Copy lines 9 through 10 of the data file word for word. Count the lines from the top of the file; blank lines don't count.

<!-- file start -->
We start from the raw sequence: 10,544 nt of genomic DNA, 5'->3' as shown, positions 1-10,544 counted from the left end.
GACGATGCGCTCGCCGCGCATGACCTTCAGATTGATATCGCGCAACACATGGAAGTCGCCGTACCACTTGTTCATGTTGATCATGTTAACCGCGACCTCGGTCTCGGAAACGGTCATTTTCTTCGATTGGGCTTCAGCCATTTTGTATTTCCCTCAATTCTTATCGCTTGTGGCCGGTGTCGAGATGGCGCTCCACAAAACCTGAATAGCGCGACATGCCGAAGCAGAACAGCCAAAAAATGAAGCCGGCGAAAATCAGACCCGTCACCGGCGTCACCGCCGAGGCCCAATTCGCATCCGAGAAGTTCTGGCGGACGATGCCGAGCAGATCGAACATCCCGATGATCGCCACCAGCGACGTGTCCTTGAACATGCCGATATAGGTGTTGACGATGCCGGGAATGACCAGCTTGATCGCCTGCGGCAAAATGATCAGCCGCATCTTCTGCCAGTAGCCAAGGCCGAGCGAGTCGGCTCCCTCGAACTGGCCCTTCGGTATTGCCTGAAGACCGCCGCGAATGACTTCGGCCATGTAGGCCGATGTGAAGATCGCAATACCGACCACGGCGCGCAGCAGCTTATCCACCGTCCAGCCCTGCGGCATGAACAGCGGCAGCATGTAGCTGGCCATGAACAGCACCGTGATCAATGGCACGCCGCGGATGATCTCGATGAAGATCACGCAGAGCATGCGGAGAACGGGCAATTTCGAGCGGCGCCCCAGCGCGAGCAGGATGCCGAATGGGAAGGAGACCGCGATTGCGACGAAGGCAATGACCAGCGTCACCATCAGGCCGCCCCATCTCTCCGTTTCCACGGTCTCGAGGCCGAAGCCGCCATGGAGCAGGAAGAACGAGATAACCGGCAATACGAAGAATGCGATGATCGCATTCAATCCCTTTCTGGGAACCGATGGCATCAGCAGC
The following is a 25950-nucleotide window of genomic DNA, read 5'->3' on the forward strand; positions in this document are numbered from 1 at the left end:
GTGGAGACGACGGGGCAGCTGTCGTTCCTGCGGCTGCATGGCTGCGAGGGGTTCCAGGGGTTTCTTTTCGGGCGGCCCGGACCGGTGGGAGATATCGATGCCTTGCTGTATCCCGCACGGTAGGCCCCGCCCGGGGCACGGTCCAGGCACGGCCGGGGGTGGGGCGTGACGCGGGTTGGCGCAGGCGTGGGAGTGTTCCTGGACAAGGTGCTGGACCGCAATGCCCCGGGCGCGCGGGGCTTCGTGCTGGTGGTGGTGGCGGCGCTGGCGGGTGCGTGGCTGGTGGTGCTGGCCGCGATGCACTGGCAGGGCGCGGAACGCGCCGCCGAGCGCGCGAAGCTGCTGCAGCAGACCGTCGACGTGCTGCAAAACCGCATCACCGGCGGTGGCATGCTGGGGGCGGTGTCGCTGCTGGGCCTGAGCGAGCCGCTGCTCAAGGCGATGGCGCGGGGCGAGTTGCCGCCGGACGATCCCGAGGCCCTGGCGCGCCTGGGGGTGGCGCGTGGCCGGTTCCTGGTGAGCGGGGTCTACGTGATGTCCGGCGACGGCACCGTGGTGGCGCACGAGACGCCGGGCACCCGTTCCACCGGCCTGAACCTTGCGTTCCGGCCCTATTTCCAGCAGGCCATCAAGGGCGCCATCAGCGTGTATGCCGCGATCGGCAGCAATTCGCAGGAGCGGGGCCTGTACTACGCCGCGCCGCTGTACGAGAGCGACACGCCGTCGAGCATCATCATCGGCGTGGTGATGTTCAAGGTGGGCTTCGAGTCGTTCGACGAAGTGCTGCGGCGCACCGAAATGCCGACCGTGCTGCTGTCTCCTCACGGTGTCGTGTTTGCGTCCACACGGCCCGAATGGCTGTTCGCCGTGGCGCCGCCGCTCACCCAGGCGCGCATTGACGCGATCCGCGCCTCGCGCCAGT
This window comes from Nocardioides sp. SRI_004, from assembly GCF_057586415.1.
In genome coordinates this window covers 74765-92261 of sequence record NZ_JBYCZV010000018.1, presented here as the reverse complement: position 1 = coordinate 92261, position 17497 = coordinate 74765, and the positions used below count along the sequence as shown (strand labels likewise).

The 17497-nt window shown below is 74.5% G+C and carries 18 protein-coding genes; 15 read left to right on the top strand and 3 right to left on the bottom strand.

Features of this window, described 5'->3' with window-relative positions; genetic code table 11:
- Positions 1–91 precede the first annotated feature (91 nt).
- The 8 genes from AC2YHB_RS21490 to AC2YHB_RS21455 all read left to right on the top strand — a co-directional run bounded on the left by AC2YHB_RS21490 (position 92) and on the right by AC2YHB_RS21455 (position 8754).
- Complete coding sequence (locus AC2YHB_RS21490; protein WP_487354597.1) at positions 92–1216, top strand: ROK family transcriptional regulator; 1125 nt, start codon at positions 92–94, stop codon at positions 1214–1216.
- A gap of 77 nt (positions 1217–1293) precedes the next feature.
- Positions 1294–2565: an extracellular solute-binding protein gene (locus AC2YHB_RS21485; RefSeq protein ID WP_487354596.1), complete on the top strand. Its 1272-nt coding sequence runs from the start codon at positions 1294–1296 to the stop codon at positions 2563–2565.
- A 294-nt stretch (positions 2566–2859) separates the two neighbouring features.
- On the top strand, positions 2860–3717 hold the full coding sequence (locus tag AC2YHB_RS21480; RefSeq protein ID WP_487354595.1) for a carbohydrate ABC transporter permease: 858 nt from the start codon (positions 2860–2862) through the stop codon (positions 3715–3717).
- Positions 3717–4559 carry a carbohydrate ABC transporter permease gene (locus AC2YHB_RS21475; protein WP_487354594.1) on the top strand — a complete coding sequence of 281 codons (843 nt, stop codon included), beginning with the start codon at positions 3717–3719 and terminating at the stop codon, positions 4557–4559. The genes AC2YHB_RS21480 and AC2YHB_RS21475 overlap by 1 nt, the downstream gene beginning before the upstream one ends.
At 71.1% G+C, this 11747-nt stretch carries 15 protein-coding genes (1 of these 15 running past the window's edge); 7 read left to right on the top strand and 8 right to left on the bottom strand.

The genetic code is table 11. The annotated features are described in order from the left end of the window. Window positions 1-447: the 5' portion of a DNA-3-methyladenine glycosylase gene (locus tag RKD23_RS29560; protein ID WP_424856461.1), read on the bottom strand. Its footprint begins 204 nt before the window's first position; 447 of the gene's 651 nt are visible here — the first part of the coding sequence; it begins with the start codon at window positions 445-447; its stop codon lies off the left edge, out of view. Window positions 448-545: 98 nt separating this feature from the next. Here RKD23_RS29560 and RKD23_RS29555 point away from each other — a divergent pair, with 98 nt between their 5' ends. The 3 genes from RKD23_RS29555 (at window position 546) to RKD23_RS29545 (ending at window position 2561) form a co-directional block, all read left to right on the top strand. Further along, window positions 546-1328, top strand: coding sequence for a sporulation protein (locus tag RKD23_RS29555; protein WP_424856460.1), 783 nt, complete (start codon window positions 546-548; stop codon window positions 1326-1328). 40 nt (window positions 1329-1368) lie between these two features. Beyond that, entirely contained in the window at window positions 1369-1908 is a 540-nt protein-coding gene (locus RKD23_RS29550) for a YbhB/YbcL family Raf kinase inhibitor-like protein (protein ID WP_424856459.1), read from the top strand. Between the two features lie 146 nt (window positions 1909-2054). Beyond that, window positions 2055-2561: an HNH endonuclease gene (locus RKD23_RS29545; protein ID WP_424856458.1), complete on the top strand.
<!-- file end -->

- Positions 1–91 precede the first annotated feature (91 nt).
- The 8 genes from AC2YHB_RS21490 to AC2YHB_RS21455 all read left to right on the top strand — a co-directional run bounded on the left by AC2YHB_RS21490 (position 92) and on the right by AC2YHB_RS21455 (position 8754).